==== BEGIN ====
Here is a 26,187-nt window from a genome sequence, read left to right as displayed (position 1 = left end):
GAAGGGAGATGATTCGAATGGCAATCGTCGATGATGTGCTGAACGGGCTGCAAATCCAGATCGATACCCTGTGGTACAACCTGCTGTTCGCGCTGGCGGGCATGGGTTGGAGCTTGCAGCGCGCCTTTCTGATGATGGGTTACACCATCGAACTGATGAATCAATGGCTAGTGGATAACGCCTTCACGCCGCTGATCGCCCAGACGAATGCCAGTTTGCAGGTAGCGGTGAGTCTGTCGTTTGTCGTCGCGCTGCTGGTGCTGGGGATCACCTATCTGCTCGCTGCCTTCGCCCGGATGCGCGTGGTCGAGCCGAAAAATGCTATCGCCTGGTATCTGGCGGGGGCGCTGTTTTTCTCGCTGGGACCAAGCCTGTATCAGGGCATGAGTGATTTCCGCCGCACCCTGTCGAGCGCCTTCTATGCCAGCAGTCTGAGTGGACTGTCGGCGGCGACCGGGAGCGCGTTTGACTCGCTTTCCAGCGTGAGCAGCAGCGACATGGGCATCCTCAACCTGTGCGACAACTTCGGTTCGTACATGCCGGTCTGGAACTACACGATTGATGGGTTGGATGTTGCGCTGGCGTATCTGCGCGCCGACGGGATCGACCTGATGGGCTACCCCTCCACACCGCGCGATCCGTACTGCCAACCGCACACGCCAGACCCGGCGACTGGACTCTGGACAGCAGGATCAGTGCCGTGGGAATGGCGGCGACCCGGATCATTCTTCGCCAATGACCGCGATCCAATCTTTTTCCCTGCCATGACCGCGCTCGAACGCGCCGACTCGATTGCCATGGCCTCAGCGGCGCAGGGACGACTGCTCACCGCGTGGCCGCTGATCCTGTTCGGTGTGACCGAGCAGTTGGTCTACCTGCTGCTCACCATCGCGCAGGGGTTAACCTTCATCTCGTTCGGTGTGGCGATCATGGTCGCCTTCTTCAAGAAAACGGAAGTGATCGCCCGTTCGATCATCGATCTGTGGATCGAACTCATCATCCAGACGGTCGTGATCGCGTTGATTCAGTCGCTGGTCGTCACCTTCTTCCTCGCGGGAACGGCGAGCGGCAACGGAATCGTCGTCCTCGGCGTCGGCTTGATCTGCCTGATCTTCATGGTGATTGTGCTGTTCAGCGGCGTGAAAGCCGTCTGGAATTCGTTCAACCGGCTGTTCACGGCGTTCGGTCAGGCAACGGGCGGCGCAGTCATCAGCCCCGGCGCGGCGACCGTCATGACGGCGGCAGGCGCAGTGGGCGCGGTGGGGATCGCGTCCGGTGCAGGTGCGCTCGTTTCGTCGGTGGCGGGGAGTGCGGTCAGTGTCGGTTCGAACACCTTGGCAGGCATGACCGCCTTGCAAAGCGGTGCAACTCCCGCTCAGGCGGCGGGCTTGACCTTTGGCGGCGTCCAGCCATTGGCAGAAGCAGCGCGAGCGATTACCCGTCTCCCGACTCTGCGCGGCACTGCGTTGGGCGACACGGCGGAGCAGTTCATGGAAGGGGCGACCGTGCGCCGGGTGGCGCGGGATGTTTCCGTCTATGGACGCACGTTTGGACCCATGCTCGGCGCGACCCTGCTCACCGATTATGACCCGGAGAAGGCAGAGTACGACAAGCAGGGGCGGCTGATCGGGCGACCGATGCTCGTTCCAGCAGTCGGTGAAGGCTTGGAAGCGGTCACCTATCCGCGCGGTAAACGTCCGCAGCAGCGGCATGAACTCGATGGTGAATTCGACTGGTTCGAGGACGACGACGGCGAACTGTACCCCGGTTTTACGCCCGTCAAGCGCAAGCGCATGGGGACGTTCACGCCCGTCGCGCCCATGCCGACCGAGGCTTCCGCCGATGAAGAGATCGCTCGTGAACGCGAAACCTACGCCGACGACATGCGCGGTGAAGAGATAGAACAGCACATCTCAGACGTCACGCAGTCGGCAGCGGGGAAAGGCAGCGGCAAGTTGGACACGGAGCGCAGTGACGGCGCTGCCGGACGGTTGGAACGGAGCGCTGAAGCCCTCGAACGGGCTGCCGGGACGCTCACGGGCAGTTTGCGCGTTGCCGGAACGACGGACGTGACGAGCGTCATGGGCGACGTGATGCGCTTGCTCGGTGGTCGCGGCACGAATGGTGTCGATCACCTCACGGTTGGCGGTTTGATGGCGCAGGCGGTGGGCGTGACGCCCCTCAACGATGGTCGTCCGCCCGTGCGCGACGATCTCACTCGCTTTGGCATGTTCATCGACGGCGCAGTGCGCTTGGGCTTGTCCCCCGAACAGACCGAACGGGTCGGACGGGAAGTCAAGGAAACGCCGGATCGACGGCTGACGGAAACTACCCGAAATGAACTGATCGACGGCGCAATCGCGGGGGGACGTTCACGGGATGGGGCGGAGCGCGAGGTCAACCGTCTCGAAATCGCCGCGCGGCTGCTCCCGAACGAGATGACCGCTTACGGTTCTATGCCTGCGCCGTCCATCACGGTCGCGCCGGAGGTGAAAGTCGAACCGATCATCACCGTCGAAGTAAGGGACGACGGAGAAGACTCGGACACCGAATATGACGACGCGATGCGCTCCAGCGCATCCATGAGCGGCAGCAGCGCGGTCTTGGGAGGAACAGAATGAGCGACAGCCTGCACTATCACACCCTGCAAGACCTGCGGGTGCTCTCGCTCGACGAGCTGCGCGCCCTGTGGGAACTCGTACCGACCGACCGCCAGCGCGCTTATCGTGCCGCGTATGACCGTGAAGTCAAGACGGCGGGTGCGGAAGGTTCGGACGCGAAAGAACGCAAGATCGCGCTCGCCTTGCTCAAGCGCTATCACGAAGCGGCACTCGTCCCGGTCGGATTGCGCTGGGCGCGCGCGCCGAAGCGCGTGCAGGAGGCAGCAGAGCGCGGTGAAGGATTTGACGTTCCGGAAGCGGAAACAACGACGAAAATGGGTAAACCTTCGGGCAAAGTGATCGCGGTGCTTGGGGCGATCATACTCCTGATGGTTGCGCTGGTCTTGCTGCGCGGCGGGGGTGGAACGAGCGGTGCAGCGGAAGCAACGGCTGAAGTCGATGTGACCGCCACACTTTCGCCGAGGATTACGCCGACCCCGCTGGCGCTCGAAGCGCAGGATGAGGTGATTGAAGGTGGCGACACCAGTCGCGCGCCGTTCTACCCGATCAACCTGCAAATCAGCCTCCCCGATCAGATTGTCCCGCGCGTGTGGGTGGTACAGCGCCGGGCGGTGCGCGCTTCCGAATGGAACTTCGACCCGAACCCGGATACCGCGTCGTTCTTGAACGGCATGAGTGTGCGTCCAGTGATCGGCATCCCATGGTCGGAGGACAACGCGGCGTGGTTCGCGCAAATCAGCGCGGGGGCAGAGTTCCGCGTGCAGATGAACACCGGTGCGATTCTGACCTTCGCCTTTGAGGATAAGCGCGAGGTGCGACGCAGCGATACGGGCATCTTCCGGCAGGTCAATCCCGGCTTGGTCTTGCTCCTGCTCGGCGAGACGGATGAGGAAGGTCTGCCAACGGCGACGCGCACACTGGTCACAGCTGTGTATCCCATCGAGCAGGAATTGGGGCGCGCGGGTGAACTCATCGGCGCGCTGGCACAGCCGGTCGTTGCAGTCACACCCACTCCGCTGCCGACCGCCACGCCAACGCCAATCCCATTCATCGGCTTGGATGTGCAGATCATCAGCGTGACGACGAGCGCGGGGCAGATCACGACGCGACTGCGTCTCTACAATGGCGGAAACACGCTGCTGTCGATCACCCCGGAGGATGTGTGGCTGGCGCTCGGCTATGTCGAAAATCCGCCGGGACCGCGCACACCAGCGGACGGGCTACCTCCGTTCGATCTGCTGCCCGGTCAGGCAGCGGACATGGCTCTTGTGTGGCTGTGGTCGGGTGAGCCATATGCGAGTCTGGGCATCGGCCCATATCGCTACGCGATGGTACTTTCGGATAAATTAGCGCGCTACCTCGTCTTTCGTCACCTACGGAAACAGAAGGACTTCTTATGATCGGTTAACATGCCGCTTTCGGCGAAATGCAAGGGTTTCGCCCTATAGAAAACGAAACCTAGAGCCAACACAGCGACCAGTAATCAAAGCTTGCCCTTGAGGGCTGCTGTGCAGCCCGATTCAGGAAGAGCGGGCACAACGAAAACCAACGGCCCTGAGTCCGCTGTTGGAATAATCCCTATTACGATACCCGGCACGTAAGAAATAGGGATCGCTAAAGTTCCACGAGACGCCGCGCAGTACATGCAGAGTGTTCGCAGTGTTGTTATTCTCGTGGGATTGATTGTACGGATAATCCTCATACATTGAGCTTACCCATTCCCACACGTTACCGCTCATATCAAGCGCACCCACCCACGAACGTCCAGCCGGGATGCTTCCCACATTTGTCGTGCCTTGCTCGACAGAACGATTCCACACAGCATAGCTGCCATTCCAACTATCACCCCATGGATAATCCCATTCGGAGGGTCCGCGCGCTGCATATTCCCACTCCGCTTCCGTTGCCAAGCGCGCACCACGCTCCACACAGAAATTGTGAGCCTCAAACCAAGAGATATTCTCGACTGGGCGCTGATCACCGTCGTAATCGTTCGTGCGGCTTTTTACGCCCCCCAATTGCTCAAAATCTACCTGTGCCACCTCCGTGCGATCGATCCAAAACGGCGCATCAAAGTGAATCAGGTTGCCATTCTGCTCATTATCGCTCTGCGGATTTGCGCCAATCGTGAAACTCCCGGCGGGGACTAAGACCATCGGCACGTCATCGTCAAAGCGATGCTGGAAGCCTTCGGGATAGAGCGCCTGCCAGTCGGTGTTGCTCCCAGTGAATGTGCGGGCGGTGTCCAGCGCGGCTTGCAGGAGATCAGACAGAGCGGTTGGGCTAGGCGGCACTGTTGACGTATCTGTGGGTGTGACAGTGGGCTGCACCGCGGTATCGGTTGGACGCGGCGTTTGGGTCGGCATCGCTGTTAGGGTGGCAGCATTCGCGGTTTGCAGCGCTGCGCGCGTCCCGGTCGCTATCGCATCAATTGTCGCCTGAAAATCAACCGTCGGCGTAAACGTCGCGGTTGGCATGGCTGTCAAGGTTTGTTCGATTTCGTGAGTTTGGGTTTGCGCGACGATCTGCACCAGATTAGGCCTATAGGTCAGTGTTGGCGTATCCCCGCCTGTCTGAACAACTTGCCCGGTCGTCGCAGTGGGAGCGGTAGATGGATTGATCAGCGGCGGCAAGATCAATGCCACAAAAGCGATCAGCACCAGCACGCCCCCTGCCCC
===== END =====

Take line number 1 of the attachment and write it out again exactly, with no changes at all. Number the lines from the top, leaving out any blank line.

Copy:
Here is a 26,187-nt window from a genome sequence, read left to right as displayed (position 1 = left end):